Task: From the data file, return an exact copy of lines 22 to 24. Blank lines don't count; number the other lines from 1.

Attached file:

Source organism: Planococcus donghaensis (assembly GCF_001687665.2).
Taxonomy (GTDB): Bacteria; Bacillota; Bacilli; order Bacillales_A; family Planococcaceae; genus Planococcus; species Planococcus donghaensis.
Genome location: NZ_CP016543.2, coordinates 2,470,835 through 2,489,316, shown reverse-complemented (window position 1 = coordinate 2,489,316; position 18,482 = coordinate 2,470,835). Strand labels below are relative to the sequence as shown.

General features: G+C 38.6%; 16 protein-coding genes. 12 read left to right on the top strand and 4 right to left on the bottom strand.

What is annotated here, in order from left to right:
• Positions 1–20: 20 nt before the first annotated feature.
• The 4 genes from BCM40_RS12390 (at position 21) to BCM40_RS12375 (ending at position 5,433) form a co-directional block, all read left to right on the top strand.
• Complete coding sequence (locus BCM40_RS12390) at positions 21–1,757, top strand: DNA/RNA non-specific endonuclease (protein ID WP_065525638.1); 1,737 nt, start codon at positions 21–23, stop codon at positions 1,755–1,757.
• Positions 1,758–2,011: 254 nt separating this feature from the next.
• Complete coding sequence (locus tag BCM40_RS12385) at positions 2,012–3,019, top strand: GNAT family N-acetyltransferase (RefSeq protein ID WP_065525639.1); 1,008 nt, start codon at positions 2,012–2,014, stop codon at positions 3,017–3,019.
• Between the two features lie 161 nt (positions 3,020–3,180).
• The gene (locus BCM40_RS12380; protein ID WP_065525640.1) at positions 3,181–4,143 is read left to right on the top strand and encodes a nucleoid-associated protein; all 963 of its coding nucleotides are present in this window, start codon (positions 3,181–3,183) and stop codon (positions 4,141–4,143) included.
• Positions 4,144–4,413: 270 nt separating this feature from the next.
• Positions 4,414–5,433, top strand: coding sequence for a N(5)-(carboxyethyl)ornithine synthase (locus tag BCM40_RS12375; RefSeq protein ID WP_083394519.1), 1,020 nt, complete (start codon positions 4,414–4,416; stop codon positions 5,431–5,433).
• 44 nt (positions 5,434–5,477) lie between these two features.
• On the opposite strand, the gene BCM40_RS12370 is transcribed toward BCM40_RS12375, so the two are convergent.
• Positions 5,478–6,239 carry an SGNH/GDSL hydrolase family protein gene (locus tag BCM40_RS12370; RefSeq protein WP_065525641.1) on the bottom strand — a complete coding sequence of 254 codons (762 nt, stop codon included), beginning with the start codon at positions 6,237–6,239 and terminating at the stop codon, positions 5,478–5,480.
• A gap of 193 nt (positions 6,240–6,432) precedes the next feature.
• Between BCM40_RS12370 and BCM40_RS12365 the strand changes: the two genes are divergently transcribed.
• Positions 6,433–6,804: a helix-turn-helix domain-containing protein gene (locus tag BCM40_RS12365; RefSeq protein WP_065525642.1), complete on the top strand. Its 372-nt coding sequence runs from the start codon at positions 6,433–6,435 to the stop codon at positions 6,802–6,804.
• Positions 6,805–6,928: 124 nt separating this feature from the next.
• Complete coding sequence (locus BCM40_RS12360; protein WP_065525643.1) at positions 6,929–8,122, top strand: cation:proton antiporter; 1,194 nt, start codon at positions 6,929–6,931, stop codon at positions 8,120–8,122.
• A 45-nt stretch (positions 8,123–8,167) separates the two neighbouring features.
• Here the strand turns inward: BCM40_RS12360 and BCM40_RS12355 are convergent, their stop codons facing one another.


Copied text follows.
• Complete coding sequence (locus BCM40_RS12360; protein WP_065525643.1) at positions 6,929–8,122, top strand: cation:proton antiporter; 1,194 nt, start codon at positions 6,929–6,931, stop codon at positions 8,120–8,122.
• A 45-nt stretch (positions 8,123–8,167) separates the two neighbouring features.
• Here the strand turns inward: BCM40_RS12360 and BCM40_RS12355 are convergent, their stop codons facing one another.